The red light of the traffic signal bloomed into prominence through the veil of mist on his windshield. Slowly he eased his car nearer to the curbing, and through the rivulets of water streaking the glass door, saw a sight which made his soul vibrate with compassion.
“What a crime!” he mumbled.
Sitting on a bus bench in a miserable attitude, a woman was trying to house herself waterproof by holding a newspaper roof-like over her head. Pathetic, he thought sincerely, and threw his car door open in welcome.
“Madam!” he shouted quite reverently. Then he stammered: “I’d like to—would you—it’s just my way of—“
The rush of rain down his coat sleeve demanded simplicity, and he intelligently succumbed.
“May I have the privilege of giving you a lift?” he achieved without stuttering.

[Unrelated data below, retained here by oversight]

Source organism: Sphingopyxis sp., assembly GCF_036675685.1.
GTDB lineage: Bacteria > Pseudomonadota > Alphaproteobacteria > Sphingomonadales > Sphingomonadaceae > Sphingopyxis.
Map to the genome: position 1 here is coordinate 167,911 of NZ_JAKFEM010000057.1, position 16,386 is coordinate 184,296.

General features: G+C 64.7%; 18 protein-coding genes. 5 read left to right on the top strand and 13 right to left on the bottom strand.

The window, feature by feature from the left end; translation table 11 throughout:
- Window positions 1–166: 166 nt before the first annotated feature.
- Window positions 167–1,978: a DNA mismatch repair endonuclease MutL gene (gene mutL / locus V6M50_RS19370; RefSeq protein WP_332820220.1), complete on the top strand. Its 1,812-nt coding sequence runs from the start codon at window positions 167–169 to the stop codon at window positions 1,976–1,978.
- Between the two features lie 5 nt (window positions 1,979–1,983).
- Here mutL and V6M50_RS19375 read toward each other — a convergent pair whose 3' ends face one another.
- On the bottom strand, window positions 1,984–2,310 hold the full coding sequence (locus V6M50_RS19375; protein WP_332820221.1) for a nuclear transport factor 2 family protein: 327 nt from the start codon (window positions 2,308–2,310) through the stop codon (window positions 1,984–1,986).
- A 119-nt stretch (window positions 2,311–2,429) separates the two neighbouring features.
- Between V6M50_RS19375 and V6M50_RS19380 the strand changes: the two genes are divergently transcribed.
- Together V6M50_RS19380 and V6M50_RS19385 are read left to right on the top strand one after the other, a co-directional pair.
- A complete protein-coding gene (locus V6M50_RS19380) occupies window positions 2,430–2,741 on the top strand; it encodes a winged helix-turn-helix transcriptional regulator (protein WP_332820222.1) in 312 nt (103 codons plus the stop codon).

Dropping the soggy newspaper, the girl rose and skipped the distance to the car quickly, entering with a mumbled “thanks.”
The signals changed. The traffic moved on. Harold Wild cleared his throat and expressed his elation.
“I’m very happy that you accepted my offer of a lift. This conventional business is silly, isn’t it? Now if you’ll just tell me your destination, I’ll not even bother you with conversation.”
“I can’t see very well,” she mumbled, peering through the glass. “It’s only a few blocks. I suppose I had better watch closely and tell you when to stop.”
“Live right on the corner?”
“Why, no, it’s about a hundred steps off the boulevard. Five or six doors, anyway. Could you go that far out of your way?”
“Certainly. Just tell me when to turn.”
A warm, happy feeling surged through Harold’s body as he felt conscious of the girl’s eyes upon him. His altruistic attitude held him in certain bounds, but through the dark mirror of the windshield, he was able to steal glances at her shadowed form.
With pleasure he recorded that a blonde head crowned a facial contour well chiseled, possessing large eyes which surely must be blue. Her chic hat, well wilted by the rain, caused him to hurl more fiery thoughts against the outrages of conventionalism. What a lovely thing she was! He meant to say something about the condition of her collapsed hat, but when his mouth opened, it asked: